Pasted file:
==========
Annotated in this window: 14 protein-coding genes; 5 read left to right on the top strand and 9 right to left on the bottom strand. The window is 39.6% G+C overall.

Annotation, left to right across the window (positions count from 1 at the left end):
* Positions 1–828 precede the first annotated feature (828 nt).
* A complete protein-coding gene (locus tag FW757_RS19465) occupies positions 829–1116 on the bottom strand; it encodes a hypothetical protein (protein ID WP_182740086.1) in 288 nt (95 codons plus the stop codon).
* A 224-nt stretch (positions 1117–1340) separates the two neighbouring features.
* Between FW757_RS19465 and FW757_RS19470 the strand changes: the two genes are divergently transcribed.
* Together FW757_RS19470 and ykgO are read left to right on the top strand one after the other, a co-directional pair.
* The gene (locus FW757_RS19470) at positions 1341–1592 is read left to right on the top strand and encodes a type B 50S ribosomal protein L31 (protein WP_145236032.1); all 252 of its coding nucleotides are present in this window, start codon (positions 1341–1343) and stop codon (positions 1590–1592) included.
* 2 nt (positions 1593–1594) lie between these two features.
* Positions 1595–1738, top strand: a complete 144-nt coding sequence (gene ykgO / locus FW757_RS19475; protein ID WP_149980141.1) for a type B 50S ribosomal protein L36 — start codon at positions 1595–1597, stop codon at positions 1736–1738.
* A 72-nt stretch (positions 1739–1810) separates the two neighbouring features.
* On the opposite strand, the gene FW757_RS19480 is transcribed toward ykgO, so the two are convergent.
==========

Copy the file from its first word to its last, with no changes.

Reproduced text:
Annotated in this window: 14 protein-coding genes; 5 read left to right on the top strand and 9 right to left on the bottom strand. The window is 39.6% G+C overall.

Annotation, left to right across the window (positions count from 1 at the left end):
* Positions 1–828 precede the first annotated feature (828 nt).
* A complete protein-coding gene (locus tag FW757_RS19465) occupies positions 829–1116 on the bottom strand; it encodes a hypothetical protein (protein ID WP_182740086.1) in 288 nt (95 codons plus the stop codon).
* A 224-nt stretch (positions 1117–1340) separates the two neighbouring features.
* Between FW757_RS19465 and FW757_RS19470 the strand changes: the two genes are divergently transcribed.
* Together FW757_RS19470 and ykgO are read left to right on the top strand one after the other, a co-directional pair.
* The gene (locus FW757_RS19470) at positions 1341–1592 is read left to right on the top strand and encodes a type B 50S ribosomal protein L31 (protein WP_145236032.1); all 252 of its coding nucleotides are present in this window, start codon (positions 1341–1343) and stop codon (positions 1590–1592) included.
* 2 nt (positions 1593–1594) lie between these two features.
* Positions 1595–1738, top strand: a complete 144-nt coding sequence (gene ykgO / locus FW757_RS19475; protein ID WP_149980141.1) for a type B 50S ribosomal protein L36 — start codon at positions 1595–1597, stop codon at positions 1736–1738.
* A 72-nt stretch (positions 1739–1810) separates the two neighbouring features.
* On the opposite strand, the gene FW757_RS19480 is transcribed toward ykgO, so the two are convergent.